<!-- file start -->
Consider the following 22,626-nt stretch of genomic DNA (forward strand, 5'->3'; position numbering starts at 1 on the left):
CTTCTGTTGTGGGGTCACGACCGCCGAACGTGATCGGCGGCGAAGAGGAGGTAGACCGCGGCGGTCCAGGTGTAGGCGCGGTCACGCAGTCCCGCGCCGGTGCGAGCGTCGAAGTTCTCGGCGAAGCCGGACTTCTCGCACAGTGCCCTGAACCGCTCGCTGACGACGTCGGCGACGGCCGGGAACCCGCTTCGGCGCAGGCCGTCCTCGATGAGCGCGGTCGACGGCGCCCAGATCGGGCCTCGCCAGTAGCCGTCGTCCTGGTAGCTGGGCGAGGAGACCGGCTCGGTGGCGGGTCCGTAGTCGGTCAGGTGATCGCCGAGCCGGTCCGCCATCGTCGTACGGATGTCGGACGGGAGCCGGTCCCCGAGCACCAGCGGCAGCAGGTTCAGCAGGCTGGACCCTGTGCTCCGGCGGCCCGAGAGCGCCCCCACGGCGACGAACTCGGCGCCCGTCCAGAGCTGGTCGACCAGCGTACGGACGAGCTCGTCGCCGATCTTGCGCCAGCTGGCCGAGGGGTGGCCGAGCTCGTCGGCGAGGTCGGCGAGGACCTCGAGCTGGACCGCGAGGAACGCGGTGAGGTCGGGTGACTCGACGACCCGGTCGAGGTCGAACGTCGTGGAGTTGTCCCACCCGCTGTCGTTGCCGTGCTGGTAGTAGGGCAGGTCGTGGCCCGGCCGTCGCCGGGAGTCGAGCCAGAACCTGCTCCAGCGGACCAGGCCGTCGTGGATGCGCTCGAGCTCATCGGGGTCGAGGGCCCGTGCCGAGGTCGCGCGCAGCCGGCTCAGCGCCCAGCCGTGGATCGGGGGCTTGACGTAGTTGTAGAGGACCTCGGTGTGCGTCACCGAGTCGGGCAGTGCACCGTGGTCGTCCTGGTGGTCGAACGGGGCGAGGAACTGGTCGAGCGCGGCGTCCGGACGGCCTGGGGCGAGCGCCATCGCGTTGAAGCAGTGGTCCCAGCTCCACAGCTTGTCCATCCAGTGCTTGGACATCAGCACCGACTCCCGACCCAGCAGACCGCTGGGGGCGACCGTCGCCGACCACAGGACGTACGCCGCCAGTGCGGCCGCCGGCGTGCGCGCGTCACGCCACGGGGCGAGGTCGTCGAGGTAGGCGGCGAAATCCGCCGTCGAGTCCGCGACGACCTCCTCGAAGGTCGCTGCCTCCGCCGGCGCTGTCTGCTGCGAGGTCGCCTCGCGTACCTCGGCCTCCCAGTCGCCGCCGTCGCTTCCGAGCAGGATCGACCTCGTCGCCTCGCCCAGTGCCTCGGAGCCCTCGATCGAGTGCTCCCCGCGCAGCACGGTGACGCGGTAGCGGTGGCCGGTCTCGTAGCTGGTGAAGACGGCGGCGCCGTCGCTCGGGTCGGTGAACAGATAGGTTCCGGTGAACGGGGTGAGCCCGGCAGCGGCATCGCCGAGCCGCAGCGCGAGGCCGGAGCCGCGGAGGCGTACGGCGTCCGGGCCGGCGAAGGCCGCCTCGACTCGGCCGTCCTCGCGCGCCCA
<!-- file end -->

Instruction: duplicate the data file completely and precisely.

Consider the following 22,626-nt stretch of genomic DNA (forward strand, 5'->3'; position numbering starts at 1 on the left):
CTTCTGTTGTGGGGTCACGACCGCCGAACGTGATCGGCGGCGAAGAGGAGGTAGACCGCGGCGGTCCAGGTGTAGGCGCGGTCACGCAGTCCCGCGCCGGTGCGAGCGTCGAAGTTCTCGGCGAAGCCGGACTTCTCGCACAGTGCCCTGAACCGCTCGCTGACGACGTCGGCGACGGCCGGGAACCCGCTTCGGCGCAGGCCGTCCTCGATGAGCGCGGTCGACGGCGCCCAGATCGGGCCTCGCCAGTAGCCGTCGTCCTGGTAGCTGGGCGAGGAGACCGGCTCGGTGGCGGGTCCGTAGTCGGTCAGGTGATCGCCGAGCCGGTCCGCCATCGTCGTACGGATGTCGGACGGGAGCCGGTCCCCGAGCACCAGCGGCAGCAGGTTCAGCAGGCTGGACCCTGTGCTCCGGCGGCCCGAGAGCGCCCCCACGGCGACGAACTCGGCGCCCGTCCAGAGCTGGTCGACCAGCGTACGGACGAGCTCGTCGCCGATCTTGCGCCAGCTGGCCGAGGGGTGGCCGAGCTCGTCGGCGAGGTCGGCGAGGACCTCGAGCTGGACCGCGAGGAACGCGGTGAGGTCGGGTGACTCGACGACCCGGTCGAGGTCGAACGTCGTGGAGTTGTCCCACCCGCTGTCGTTGCCGTGCTGGTAGTAGGGCAGGTCGTGGCCCGGCCGTCGCCGGGAGTCGAGCCAGAACCTGCTCCAGCGGACCAGGCCGTCGTGGATGCGCTCGAGCTCATCGGGGTCGAGGGCCCGTGCCGAGGTCGCGCGCAGCCGGCTCAGCGCCCAGCCGTGGATCGGGGGCTTGACGTAGTTGTAGAGGACCTCGGTGTGCGTCACCGAGTCGGGCAGTGCACCGTGGTCGTCCTGGTGGTCGAACGGGGCGAGGAACTGGTCGAGCGCGGCGTCCGGACGGCCTGGGGCGAGCGCCATCGCGTTGAAGCAGTGGTCCCAGCTCCACAGCTTGTCCATCCAGTGCTTGGACATCAGCACCGACTCCCGACCCAGCAGACCGCTGGGGGCGACCGTCGCCGACCACAGGACGTACGCCGCCAGTGCGGCCGCCGGCGTGCGCGCGTCACGCCACGGGGCGAGGTCGTCGAGGTAGGCGGCGAAATCCGCCGTCGAGTCCGCGACGACCTCCTCGAAGGTCGCTGCCTCCGCCGGCGCTGTCTGCTGCGAGGTCGCCTCGCGTACCTCGGCCTCCCAGTCGCCGCCGTCGCTTCCGAGCAGGATCGACCTCGTCGCCTCGCCCAGTGCCTCGGAGCCCTCGATCGAGTGCTCCCCGCGCAGCACGGTGACGCGGTAGCGGTGGCCGGTCTCGTAGCTGGTGAAGACGGCGGCGCCGTCGCTCGGGTCGGTGAACAGATAGGTTCCGGTGAACGGGGTGAGCCCGGCAGCGGCATCGCCGAGCCGCAGCGCGAGGCCGGAGCCGCGGAGGCGTACGGCGTCCGGGCCGGCGAAGGCCGCCTCGACTCGGCCGTCCTCGCGCGCCCA